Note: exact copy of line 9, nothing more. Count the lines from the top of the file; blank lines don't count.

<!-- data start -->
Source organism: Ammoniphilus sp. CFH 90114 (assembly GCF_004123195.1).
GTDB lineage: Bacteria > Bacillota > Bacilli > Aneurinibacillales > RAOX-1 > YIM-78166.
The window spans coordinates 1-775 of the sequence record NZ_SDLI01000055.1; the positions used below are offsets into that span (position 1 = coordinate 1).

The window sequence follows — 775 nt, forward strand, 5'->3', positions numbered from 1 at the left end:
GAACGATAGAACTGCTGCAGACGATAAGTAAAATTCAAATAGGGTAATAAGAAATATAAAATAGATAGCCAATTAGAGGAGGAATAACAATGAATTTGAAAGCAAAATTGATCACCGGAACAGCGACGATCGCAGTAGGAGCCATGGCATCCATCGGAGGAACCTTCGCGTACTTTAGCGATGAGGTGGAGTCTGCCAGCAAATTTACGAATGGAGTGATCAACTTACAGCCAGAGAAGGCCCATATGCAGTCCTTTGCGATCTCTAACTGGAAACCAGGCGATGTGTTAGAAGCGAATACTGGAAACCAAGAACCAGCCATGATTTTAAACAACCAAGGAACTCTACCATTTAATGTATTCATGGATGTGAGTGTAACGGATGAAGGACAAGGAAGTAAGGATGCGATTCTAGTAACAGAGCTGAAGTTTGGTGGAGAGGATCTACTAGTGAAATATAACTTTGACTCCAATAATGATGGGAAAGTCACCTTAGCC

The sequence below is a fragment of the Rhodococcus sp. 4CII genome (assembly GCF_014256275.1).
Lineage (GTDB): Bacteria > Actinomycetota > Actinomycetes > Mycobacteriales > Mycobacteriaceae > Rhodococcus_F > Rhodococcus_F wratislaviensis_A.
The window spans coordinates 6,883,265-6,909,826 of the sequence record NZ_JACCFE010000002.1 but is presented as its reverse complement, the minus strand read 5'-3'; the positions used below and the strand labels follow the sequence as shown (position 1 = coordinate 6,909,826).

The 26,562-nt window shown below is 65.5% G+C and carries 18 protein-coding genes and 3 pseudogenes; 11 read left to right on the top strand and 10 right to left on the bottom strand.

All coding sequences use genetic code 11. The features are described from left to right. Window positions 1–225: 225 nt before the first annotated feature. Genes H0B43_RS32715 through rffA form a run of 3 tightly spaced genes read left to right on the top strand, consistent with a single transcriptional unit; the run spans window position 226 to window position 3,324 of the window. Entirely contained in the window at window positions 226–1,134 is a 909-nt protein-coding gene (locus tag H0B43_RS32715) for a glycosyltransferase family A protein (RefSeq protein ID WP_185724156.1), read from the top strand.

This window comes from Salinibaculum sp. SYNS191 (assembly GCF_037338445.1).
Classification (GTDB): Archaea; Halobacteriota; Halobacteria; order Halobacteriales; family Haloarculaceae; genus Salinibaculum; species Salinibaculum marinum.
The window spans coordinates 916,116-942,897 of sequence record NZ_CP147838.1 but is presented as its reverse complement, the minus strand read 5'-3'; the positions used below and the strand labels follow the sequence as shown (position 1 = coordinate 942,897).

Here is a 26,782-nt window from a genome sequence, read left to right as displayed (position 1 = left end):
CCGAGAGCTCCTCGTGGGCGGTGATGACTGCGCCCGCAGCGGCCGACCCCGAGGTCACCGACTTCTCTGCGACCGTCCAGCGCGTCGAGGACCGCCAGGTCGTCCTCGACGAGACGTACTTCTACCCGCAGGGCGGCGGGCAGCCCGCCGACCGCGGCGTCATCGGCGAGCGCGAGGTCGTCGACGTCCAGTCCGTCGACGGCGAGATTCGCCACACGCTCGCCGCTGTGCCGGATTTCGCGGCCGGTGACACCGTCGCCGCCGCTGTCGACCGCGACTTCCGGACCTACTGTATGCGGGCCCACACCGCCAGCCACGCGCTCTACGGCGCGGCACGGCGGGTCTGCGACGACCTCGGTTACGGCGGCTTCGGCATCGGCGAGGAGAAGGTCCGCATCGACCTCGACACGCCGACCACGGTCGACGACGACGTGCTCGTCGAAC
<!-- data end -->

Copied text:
The 26,562-nt window shown below is 65.5% G+C and carries 18 protein-coding genes and 3 pseudogenes; 11 read left to right on the top strand and 10 right to left on the bottom strand.